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Bone marrow transplantation for severe aplastic anemia: a randomized controlled study of conditioning regimens. Blood 2007 May 15;109(10):4582-5 PMID: 17272503 PMCID: PMC1885491

Pubmed ID

17272503

Abstract

The addition of antithymocyte globulin (ATG) to a regimen of high-dose cyclophosphamide has been advocated to enhance engraftment after allogeneic bone marrow transplantation (BMT) for severe aplastic anemia (SAA). In a prospective clinical trial, 134 patients were randomly assigned to receive cyclophosphamide alone or in combination with ATG. All patients received T-cell-replete bone marrow from an HLA-matched sibling. With a median follow-up of 6 years, the 5-year probabilities of survival were 74% for the cyclophosphamide alone group and 80% for the cyclophosphamide plus ATG group (P = .44). Graft failure and graft-versus-host disease (GVHD) rates were similar in both groups. With the survival rates achieved, this study is not adequately powered to detect significant differences between the 2 treatment groups. In conclusion, the results of allogeneic BMT for SAA have improved over time related to advances in supportive care. The addition of ATG to the preparative regimen did not significantly improve the outcome.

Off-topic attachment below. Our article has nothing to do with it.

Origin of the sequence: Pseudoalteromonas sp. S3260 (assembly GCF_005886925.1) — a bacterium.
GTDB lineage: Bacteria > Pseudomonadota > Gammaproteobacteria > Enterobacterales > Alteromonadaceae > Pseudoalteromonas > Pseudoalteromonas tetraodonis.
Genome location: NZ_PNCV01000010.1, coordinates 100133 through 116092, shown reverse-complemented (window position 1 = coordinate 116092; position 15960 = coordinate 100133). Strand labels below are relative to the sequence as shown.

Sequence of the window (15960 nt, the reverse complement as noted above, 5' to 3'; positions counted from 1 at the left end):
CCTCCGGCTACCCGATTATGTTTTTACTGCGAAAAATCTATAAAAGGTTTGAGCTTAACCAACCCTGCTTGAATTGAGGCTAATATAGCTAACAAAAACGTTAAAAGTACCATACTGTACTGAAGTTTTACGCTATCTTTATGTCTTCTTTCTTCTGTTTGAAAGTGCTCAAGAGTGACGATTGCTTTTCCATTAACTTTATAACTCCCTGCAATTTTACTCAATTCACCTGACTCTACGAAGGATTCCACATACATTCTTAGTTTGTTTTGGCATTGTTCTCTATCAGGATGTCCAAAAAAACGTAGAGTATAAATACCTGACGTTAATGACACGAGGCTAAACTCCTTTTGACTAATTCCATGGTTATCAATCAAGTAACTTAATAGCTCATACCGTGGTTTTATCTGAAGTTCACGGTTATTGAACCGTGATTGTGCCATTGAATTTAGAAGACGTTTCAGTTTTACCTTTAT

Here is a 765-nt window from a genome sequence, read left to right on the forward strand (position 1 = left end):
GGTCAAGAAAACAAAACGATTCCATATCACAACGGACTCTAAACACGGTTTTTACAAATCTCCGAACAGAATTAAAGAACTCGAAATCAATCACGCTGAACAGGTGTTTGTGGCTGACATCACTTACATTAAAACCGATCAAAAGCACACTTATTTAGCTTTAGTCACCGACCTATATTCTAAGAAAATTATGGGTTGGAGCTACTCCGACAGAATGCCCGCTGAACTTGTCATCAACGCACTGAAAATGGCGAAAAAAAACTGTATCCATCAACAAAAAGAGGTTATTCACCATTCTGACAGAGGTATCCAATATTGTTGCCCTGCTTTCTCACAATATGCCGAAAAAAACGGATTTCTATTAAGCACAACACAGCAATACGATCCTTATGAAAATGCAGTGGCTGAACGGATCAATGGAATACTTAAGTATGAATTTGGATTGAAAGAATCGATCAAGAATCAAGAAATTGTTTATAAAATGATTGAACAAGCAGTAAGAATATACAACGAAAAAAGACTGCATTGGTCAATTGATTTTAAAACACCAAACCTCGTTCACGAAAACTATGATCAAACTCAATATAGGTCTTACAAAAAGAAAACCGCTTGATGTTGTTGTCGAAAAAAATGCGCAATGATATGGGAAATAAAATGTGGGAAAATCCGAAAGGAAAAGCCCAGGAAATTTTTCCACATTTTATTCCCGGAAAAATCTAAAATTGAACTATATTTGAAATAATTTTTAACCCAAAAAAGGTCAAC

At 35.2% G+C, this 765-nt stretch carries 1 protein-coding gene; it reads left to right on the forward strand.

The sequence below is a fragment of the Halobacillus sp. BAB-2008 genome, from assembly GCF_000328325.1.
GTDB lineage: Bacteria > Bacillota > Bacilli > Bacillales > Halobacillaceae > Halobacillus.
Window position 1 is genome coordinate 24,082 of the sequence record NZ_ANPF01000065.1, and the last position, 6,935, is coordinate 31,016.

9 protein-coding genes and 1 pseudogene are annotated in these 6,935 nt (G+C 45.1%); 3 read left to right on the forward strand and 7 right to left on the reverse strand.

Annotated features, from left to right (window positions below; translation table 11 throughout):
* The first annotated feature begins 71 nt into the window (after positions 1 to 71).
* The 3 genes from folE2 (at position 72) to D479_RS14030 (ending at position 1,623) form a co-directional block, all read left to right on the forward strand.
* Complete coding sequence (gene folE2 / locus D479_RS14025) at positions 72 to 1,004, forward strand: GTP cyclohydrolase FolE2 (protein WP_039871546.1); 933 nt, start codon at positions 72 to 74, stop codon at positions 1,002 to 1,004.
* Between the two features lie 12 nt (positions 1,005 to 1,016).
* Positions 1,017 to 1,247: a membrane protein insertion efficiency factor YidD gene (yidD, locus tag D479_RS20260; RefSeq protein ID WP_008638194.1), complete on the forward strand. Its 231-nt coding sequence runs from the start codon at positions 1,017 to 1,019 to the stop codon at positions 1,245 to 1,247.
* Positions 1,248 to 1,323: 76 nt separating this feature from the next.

Author List

Champlin RE, Perez WS, Passweg JR, Klein JP, Camitta BM, Gluckman E, Bredeson CN, Eapen M, Horowitz MM

Authors

Bruce M. Camitta MD Clinical Professor in the Medicine department at Medical College of Wisconsin
Mary Eapen MBBS, DCh, MRCPI, MS Professor in the Medicine department at Medical College of Wisconsin
Mary M. Horowitz MD, MS Center Director, Professor in the Medicine department at Medical College of Wisconsin




Scopus

2-s2.0-34248376573   114 Citations

MESH terms used to index this publication - Major topics in bold

Adolescent
Adult
Anemia, Aplastic
Antilymphocyte Serum
Bone Marrow Transplantation
Child
Child, Preschool
Cyclophosphamide
Female
Graft Rejection
Graft vs Host Disease
Humans
Immunosuppressive Agents
Infection
Male
Middle Aged
Survival Analysis
Transplantation Conditioning
Transplantation, Homologous
jenkins-FCD Prod-332 f92a19b0ec5e8e1eff783fac390ec127e367c2b5